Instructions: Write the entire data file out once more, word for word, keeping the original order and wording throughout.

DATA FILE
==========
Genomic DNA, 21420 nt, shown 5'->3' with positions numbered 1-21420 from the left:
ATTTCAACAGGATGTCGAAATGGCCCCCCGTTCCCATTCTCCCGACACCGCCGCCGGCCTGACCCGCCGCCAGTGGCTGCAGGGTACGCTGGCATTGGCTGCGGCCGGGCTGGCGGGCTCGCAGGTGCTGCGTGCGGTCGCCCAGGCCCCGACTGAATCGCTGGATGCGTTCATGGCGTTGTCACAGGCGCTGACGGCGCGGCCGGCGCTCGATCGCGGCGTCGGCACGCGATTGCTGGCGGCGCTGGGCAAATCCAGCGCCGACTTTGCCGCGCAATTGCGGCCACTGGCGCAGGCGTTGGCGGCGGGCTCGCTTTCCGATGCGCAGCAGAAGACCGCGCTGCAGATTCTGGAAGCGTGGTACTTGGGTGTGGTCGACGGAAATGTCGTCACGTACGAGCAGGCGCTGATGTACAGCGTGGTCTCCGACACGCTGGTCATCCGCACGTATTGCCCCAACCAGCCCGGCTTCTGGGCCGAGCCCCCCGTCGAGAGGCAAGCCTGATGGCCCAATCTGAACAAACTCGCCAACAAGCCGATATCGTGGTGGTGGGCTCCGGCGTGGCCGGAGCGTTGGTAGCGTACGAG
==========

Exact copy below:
Genomic DNA, 21420 nt, shown 5'->3' with positions numbered 1-21420 from the left:
ATTTCAACAGGATGTCGAAATGGCCCCCCGTTCCCATTCTCCCGACACCGCCGCCGGCCTGACCCGCCGCCAGTGGCTGCAGGGTACGCTGGCATTGGCTGCGGCCGGGCTGGCGGGCTCGCAGGTGCTGCGTGCGGTCGCCCAGGCCCCGACTGAATCGCTGGATGCGTTCATGGCGTTGTCACAGGCGCTGACGGCGCGGCCGGCGCTCGATCGCGGCGTCGGCACGCGATTGCTGGCGGCGCTGGGCAAATCCAGCGCCGACTTTGCCGCGCAATTGCGGCCACTGGCGCAGGCGTTGGCGGCGGGCTCGCTTTCCGATGCGCAGCAGAAGACCGCGCTGCAGATTCTGGAAGCGTGGTACTTGGGTGTGGTCGACGGAAATGTCGTCACGTACGAGCAGGCGCTGATGTACAGCGTGGTCTCCGACACGCTGGTCATCCGCACGTATTGCCCCAACCAGCCCGGCTTCTGGGCCGAGCCCCCCGTCGAGAGGCAAGCCTGATGGCCCAATCTGAACAAACTCGCCAACAAGCCGATATCGTGGTGGTGGGCTCCGGCGTGGCCGGAGCGTTGGTAGCGTACGAG